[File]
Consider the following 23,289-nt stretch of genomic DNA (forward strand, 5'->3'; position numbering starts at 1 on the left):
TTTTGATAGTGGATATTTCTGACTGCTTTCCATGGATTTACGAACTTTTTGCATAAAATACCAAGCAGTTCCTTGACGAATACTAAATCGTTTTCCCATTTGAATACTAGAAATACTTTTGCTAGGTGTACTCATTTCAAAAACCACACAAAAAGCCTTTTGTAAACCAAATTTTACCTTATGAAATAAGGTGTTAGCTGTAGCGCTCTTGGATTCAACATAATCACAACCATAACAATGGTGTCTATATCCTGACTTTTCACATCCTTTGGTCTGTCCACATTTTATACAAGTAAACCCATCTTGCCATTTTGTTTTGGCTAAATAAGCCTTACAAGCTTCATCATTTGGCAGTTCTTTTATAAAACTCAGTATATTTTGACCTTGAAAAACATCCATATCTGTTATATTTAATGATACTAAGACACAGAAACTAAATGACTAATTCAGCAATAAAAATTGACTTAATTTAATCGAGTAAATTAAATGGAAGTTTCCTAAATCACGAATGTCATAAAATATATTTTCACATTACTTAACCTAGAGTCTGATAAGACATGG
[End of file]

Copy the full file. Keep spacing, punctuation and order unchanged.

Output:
Consider the following 23,289-nt stretch of genomic DNA (forward strand, 5'->3'; position numbering starts at 1 on the left):
TTTTGATAGTGGATATTTCTGACTGCTTTCCATGGATTTACGAACTTTTTGCATAAAATACCAAGCAGTTCCTTGACGAATACTAAATCGTTTTCCCATTTGAATACTAGAAATACTTTTGCTAGGTGTACTCATTTCAAAAACCACACAAAAAGCCTTTTGTAAACCAAATTTTACCTTATGAAATAAGGTGTTAGCTGTAGCGCTCTTGGATTCAACATAATCACAACCATAACAATGGTGTCTATATCCTGACTTTTCACATCCTTTGGTCTGTCCACATTTTATACAAGTAAACCCATCTTGCCATTTTGTTTTGGCTAAATAAGCCTTACAAGCTTCATCATTTGGCAGTTCTTTTATAAAACTCAGTATATTTTGACCTTGAAAAACATCCATATCTGTTATATTTAATGATACTAAGACACAGAAACTAAATGACTAATTCAGCAATAAAAATTGACTTAATTTAATCGAGTAAATTAAATGGAAGTTTCCTAAATCACGAATGTCATAAAATATATTTTCACATTACTTAACCTAGAGTCTGATAAGACATGG